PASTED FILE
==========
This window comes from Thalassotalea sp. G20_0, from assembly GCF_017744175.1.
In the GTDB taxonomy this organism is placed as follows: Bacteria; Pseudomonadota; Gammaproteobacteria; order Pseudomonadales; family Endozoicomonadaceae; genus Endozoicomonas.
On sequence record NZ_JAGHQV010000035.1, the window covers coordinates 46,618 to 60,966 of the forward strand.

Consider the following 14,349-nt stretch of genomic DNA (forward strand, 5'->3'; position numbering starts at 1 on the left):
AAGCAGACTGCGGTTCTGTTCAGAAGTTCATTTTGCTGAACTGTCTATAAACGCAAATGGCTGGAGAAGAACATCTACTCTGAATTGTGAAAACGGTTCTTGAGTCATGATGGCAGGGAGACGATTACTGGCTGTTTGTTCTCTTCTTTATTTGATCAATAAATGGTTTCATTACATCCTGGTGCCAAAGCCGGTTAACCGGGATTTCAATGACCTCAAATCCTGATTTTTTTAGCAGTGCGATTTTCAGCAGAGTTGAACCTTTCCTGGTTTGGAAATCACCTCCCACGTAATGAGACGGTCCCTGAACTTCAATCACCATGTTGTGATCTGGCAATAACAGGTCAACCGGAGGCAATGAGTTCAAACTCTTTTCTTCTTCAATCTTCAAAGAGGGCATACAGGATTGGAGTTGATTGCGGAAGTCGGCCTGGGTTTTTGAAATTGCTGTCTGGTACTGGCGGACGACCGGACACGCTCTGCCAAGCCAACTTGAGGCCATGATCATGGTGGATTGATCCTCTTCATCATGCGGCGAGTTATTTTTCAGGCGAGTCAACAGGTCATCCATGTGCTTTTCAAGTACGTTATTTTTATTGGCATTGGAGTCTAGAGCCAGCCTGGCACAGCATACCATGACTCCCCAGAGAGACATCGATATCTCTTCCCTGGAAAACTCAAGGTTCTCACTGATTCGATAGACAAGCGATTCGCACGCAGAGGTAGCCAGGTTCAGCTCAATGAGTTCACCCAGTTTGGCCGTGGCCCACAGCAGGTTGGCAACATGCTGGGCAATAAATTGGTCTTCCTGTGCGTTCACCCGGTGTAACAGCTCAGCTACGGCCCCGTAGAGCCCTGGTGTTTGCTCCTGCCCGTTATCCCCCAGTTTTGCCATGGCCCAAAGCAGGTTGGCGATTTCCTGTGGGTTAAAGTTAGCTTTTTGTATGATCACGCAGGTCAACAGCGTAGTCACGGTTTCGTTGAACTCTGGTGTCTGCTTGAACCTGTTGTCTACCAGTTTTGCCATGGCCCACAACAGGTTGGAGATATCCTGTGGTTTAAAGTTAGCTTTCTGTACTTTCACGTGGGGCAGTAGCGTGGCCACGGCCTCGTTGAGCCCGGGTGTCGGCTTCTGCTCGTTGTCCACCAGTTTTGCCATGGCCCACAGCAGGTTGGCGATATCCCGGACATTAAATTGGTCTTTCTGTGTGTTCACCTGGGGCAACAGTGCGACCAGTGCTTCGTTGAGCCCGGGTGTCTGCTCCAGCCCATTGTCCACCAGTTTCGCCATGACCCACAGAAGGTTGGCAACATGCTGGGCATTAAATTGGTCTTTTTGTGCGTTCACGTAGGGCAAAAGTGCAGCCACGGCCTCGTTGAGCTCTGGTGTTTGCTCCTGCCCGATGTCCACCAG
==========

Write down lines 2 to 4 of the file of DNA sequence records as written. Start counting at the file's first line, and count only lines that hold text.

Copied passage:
In the GTDB taxonomy this organism is placed as follows: Bacteria; Pseudomonadota; Gammaproteobacteria; order Pseudomonadales; family Endozoicomonadaceae; genus Endozoicomonas.
On sequence record NZ_JAGHQV010000035.1, the window covers coordinates 46,618 to 60,966 of the forward strand.

Consider the following 14,349-nt stretch of genomic DNA (forward strand, 5'->3'; position numbering starts at 1 on the left):